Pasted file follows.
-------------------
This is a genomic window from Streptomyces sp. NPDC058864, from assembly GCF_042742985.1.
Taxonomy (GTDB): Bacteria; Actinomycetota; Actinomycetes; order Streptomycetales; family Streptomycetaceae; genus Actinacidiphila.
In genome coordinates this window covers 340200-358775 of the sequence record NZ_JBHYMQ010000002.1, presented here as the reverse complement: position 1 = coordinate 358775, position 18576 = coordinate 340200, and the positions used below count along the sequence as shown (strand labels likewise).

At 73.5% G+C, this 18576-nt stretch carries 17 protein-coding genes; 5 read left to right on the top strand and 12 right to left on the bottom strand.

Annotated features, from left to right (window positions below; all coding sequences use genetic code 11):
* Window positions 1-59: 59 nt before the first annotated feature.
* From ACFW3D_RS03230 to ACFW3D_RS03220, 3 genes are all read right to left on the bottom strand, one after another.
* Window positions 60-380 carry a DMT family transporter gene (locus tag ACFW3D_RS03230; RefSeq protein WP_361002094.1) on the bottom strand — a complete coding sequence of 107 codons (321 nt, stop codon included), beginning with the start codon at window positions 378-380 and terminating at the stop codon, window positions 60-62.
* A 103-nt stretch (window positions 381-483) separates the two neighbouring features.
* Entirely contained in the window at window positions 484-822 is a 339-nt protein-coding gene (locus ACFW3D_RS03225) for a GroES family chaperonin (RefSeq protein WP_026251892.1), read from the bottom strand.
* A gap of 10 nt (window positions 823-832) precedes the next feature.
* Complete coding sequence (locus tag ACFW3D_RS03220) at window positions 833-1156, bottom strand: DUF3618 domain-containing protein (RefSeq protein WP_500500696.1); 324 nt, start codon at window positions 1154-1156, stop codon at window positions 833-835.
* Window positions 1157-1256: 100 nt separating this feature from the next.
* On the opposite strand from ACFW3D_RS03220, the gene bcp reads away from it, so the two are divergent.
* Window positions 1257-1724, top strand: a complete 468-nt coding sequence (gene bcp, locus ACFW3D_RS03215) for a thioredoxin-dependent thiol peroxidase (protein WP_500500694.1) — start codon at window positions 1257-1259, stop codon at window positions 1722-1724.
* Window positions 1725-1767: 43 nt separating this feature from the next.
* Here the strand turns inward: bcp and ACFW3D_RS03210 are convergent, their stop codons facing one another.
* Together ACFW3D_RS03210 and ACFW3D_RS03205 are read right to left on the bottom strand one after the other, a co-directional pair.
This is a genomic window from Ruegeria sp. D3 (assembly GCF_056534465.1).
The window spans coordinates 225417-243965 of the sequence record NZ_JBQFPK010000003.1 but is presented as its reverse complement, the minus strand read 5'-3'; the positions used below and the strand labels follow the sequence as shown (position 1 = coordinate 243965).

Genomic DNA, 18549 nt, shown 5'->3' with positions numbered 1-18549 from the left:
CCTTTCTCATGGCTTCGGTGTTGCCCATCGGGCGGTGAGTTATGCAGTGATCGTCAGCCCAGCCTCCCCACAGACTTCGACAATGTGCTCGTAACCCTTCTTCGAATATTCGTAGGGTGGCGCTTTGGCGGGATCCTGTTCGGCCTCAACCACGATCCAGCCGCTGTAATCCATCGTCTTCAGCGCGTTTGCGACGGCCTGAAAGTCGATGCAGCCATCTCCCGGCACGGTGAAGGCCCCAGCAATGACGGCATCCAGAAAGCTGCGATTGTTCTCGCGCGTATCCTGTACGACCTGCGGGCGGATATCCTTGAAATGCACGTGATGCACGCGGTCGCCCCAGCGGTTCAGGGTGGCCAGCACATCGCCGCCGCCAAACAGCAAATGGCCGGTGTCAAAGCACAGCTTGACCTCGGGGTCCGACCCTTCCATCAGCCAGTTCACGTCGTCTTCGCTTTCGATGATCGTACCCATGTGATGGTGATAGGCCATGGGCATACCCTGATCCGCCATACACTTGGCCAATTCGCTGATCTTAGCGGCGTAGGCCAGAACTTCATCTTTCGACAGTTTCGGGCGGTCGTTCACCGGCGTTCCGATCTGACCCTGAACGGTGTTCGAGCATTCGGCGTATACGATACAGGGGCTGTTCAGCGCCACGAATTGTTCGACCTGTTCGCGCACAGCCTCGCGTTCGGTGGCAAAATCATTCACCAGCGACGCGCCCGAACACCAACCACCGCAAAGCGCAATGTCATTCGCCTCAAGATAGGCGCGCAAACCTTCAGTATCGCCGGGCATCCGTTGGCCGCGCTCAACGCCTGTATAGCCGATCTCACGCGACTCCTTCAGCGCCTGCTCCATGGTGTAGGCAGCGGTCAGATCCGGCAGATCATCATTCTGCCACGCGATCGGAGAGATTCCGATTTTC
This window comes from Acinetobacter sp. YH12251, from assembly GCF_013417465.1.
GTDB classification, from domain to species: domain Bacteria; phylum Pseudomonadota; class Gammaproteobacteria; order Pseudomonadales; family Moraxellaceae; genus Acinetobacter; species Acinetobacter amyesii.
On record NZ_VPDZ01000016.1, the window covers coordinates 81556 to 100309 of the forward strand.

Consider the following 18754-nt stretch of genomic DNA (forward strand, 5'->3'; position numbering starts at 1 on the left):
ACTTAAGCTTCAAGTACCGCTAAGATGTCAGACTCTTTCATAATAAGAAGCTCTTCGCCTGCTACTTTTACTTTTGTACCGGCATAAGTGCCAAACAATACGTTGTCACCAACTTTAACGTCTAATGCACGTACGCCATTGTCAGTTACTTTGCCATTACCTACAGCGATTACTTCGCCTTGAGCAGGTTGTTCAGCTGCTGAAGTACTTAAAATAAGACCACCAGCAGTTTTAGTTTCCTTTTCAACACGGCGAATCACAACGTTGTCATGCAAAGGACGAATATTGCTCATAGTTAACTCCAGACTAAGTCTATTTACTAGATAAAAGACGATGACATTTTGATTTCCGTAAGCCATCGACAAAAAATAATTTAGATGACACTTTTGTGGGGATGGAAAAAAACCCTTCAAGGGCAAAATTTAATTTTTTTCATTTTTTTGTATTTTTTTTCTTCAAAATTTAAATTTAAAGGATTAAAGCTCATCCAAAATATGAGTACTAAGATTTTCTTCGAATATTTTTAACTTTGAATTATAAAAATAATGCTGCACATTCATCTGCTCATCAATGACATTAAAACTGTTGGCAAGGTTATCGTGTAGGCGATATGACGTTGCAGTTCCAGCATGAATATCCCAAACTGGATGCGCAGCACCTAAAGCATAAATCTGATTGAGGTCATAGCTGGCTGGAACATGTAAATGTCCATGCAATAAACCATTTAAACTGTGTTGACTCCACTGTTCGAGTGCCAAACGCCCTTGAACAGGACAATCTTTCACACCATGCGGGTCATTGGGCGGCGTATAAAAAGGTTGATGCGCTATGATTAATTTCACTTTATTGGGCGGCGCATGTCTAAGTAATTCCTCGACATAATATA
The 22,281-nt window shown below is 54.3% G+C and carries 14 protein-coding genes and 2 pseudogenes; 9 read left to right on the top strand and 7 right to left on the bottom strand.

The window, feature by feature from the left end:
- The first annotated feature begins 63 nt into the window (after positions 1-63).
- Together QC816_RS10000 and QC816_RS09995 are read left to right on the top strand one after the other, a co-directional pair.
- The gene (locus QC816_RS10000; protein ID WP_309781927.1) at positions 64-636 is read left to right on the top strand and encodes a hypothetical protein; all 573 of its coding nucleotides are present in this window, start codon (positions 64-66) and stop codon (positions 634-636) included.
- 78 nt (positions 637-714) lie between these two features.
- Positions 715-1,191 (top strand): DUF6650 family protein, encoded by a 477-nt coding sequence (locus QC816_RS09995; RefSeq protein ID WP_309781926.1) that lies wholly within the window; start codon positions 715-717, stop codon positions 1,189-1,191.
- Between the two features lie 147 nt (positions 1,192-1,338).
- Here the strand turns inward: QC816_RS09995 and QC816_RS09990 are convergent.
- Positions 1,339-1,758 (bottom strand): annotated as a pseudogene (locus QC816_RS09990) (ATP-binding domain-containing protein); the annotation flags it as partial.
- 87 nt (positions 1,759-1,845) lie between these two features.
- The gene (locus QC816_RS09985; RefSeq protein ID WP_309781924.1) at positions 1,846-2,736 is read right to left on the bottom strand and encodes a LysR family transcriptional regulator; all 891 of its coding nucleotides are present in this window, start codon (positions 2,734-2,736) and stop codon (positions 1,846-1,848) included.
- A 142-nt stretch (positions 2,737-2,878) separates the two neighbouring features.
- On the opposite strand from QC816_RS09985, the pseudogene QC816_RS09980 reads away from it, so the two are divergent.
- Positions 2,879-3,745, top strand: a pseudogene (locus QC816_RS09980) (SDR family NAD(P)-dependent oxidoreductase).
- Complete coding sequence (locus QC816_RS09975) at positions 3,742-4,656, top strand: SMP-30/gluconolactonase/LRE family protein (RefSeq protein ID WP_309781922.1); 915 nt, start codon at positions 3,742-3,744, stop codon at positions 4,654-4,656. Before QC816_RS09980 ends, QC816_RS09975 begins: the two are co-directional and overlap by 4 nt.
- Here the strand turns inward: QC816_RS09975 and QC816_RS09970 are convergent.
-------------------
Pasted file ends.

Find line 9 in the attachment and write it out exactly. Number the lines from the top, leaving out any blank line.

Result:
* A 103-nt stretch (window positions 381-483) separates the two neighbouring features.